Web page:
Most people assume that doctors, with all their years of medical training, are superheroes in white coats on a mission to save everyone in any circumstance! And there is a degree of truth in this. Most people enter the healthcare profession out of a strong personal desire to help others.
But is it ever ok for a doctor to refuse to treat a patient?
While there is a lengthy moral debate here, there are also potential legal ramifications if a medical professional refuses to treat a patient in some circumstances.
In private practice
The Health Care Complaints Commission in New South Wales does receive occasional complaints from people when they don’t get an appointment with a medical professional. People assume they have the right to be seen by a doctor when they ask.
In private practice, medical staff are free to choose how to run their business. This means they can choose who they see as patients, as well as the operating hours of the practice.
If the patent’s situation is not considered to be an emergency, then the doctor may refuse to see the patient for a number of reasons, perhaps they don’t have an available appointment, or they believe that taking on a new patient would compromise the care that they can provide to their existing patients.
Ending a patient / doctor relationship
Sometimes, a medical professional may also choose to end his/her relationship with a patient, and refer them to another suitable practitioner. This may be because the doctor feels that he is unable to help the patient further, because perhaps the patient’s needs are outside his/her realm of professional expertise.
A doctor can also choose to end a patient relationship if he feels like it has broken down, and communication is not working. Other cases may include circumstances that may dictate a breach of personal boundaries, or give rise to a conflict of interest, for example if the patient is a friend or family member, or a business associate where there is a vested financial interest.
A doctor does not have to act contrary to their own beliefs but they do have an obligation to accept the patient’s beliefs, and not to impose their own beliefs onto their patients.
No situation is ever ‘black and white'.
What if, for example, you have a patient who is mentally ill and who is disruptive at the clinic, unsettling to other patients or an impediment for front desk staff? Do you have a right to refuse treatment? Or do you need to make arrangements to treat the patient at their own home or another facility? Or at a time when there are no other patients in the waiting room?
These are real issues for doctors and they shouldn’t be taken lightly.
But if the decision is made to end the patient relationship, it is important to ensure that the patient has access to ongoing care by another medical professional by way of referral and the transfer of patient information.
It’s important to remember that a doctor cannot discriminate and refuse to see a patient on the basis of religion or race or gender etc. It’s also important to know your patient’s rights.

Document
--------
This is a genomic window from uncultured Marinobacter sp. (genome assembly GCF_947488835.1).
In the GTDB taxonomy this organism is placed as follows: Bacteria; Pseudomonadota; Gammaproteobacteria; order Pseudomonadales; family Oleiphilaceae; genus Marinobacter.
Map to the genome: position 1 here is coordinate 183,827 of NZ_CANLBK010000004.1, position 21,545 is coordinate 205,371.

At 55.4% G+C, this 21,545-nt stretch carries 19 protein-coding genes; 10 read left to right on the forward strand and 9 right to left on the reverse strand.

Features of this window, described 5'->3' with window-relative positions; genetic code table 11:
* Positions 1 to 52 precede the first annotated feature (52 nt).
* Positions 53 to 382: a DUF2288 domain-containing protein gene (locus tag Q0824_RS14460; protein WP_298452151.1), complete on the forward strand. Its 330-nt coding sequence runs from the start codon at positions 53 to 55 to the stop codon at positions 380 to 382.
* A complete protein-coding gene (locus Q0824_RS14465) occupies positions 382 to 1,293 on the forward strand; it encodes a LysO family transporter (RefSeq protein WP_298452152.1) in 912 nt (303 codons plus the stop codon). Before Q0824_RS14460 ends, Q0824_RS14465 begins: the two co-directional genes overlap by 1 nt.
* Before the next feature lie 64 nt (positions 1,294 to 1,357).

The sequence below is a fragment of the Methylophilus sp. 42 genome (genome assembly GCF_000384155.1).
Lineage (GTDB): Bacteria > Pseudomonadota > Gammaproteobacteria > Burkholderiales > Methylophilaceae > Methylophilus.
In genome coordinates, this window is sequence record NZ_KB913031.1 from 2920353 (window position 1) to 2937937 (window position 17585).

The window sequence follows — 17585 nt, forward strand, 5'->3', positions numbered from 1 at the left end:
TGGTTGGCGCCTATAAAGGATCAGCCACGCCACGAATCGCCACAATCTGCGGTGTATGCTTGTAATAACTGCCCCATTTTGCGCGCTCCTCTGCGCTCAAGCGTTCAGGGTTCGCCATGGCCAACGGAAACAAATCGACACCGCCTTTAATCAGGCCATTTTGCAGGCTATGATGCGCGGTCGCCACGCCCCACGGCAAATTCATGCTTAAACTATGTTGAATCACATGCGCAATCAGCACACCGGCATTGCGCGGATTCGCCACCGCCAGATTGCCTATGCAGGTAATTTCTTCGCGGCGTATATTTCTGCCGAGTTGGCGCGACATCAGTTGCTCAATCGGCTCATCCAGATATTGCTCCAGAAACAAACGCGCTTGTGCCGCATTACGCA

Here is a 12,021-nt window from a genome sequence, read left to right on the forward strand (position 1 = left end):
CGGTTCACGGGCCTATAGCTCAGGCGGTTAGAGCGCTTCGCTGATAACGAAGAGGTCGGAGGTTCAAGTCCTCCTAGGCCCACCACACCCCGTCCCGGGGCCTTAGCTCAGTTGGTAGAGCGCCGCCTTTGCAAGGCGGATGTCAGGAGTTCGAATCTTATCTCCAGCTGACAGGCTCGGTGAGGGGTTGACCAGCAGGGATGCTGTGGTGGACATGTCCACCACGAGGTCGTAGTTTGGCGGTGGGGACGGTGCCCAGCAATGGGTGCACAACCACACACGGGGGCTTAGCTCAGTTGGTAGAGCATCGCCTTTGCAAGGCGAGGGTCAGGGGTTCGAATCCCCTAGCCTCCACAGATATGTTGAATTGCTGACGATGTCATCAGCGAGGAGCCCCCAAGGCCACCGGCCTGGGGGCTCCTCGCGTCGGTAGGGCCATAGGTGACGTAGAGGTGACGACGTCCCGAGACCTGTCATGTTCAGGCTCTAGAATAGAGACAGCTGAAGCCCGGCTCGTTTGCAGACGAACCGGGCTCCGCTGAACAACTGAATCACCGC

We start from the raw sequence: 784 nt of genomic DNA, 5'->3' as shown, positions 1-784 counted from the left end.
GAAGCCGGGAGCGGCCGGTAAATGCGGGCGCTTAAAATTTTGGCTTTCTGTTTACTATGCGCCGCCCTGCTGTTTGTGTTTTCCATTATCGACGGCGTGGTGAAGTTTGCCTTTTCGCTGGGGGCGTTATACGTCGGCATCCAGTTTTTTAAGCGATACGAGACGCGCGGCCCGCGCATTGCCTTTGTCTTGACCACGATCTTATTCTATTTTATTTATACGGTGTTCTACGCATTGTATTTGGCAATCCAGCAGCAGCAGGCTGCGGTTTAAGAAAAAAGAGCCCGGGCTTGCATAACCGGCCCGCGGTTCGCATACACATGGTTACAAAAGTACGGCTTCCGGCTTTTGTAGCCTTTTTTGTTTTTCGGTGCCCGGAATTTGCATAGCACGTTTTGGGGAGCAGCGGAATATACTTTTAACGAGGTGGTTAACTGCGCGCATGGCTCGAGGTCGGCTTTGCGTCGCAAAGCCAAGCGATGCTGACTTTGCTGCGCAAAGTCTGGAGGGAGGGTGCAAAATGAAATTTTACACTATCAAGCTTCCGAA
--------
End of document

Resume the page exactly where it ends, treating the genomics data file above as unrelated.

Duty of care
According to the Royal Australian College of GPs, which explores this subject in detail on its website, “the common law (case-based law) surrounding a doctor’s interaction with a patient within the confines of a standard doctor–patient relationship is relatively settled; doctors have a legal obligation to patients to adhere to a standard of reasonable care. This duty of care exists between doctors and patients both ethically and with respect to common law and legislation. The definition of a ‘patient’ is interpreted broadly; a duty of care may exist between doctors and future patients, and even between medical administrators and hospital patients.”
Refusal to assist in emergency
In an emergency situation, most medical professionals may be willing to help regardless of whether they have a relationship with the patient or not, particularly if the patient is at risk of imminent harm.
However, when a medical practitioner does not have a pre-existing relationship with a patient within a standard clinical context and is called upon to assist in an emergency and treat a stranger, can treatment be refused?
Ethical issues aside, there are also potential legal issues here. It is an incredibly complex area.
If a doctor refuses to help and, for example, denies being a medical practitioner, or does not voluntarily assist in the situation, this could be considered an act of professional misconduct or even negligence. However, of course, due consideration must also be given to a doctor’s particular professional expertise, and therefore knowledge, skills and ability to assist in the particular situation.
Code of Conduct for Doctors In Australia
The Code of Conduct for Doctors in Australia, which is published by the Medical Board, is designed to be considered by courts, boards, councils and tribunals to assess professional standards by which medical practitioners will be judged in all circumstances.
The code indicates that good medical practice involves offering assistance in an emergency that takes account of the clinician’s safety, skills and the availability of other options.
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